By Wyatt Goolsby
ANDREWS - Wet or Dry? It's a question back on the minds of many in Andrews. While one local group is pushing to let businesses sell beer and wine, another is fighting back. On Friday, NewsWest 9 spoke with the newly formed Keep Andrews Dry whose members said more alcohol will only cause more problems.
When it comes to alcohol in Andrews, there's no shortage of opinions. In just a few hours, NewsWest 9 managed to find some supporters of Keep Andrews Dry. It's a new group, but one that's sending out the same message as from years ago.
"You don't have to create more of a problem here than we already have, and so making it wet is not going to solve the issues, it's just going to escalate it," Debra Linton, member of Keep Andrews Dry, explained.
In February, NewsWest 9 told you about Promote Andrews, a group pushing to get beer and wine back on the ballot in town. Supporters of Keep Andrews Dry, including Debra Linton, have seen first hand the dangers of drunk driving in West Texas, which is why they say making alcohol more accessible is something they're fighting against.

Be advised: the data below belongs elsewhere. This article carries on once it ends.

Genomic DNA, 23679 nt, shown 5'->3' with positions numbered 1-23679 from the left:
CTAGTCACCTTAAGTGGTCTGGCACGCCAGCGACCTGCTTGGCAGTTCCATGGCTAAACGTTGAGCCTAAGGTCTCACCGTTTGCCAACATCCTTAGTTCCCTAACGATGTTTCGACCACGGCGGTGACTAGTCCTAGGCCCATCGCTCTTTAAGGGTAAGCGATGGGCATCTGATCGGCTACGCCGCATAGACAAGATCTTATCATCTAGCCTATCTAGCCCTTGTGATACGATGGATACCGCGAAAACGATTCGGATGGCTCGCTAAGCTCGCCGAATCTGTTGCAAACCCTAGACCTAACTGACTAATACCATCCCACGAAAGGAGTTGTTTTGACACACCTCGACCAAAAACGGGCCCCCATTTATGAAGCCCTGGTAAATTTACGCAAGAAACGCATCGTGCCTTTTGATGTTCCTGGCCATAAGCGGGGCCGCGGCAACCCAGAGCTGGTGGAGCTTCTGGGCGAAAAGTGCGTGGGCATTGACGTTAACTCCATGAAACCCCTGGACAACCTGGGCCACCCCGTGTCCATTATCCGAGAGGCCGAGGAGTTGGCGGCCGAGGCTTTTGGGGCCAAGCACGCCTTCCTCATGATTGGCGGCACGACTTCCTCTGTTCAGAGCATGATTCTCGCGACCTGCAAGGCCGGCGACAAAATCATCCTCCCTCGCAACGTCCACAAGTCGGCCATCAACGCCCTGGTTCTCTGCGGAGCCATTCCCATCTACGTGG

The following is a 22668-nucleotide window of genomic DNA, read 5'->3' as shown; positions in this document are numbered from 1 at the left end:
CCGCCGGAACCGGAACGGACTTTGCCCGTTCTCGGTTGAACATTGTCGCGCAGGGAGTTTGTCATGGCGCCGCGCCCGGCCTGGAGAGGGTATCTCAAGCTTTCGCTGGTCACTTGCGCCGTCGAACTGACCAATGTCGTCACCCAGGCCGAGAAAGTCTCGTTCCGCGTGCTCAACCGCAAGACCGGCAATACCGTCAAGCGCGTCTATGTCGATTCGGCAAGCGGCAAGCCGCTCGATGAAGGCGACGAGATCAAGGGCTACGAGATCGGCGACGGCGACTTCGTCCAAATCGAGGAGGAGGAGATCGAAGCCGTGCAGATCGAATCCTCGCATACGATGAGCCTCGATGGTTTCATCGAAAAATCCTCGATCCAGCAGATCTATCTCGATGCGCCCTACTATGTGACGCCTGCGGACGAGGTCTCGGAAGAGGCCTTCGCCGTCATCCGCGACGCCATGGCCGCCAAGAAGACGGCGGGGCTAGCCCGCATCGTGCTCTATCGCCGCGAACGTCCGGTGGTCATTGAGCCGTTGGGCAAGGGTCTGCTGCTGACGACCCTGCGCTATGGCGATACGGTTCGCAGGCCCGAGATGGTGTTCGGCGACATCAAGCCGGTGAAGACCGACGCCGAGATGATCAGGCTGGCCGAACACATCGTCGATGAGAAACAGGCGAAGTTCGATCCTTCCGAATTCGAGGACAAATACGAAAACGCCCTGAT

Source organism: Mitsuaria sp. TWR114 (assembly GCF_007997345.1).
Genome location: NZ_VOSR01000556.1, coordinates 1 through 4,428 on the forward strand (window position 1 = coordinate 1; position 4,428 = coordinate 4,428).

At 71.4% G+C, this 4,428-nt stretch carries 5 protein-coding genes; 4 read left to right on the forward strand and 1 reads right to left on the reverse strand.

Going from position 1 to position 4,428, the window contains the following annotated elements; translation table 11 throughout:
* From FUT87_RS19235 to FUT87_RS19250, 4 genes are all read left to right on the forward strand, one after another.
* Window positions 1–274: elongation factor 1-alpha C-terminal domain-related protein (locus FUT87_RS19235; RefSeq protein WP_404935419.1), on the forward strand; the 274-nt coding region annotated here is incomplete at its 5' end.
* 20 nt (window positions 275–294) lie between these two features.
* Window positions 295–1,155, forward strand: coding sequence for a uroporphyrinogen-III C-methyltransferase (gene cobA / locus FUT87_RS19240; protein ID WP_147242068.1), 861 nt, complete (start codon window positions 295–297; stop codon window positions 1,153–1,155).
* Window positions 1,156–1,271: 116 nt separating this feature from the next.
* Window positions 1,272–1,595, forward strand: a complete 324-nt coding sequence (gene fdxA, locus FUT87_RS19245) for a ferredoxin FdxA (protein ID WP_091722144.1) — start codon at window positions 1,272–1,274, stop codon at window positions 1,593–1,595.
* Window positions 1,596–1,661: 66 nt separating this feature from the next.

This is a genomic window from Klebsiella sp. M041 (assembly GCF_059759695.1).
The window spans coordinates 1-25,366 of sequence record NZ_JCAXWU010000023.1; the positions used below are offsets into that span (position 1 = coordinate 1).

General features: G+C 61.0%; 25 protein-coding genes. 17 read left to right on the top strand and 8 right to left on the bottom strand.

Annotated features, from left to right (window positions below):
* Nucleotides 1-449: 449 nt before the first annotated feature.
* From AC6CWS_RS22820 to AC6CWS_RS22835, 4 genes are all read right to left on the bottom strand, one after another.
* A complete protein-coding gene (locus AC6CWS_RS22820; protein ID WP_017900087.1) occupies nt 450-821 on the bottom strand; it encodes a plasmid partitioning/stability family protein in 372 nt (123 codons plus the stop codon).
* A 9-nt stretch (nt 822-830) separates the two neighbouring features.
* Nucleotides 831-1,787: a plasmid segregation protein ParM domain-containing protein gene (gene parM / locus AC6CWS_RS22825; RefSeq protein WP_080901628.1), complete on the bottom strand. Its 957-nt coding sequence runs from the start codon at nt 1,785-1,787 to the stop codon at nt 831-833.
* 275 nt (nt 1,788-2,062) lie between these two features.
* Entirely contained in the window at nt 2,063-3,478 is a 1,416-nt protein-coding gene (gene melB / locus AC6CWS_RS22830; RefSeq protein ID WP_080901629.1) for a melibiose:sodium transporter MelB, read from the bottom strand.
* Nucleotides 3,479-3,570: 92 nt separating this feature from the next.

"Snyder is proof of that," Linton said. "There is a seven year average of three rapes per year until they went wet and in the three year average went to eleven a year, and that was after the alcohol was introduced."
Members of Promote Andrews told NewsWest 9 letting local shops sell beer and wine is good for the local economy. They claim it could actually reduce a drunk driving problem.
"Instead of having to go to the next county, in order to get a six pack or anything else they want, they would have to drive 30 miles away instead of having to just call up a friend and say 'Hey go around the corner and pick me up another six pack'," Amanda Villalobos, President of Promote Andrews, explained.
While supporters for and against the sale of alcohol continue to debate, both sides are urging residents to think and research the issue carefully before making an opinion. For Debra Linton, the death of her daughter to a drunk driver in 2006 continues to motivate her to push to keep alcohol out of the stores.
"And if her death, can save one person, and keep someone else from drinking and driving that's what it's going to be," Linton added.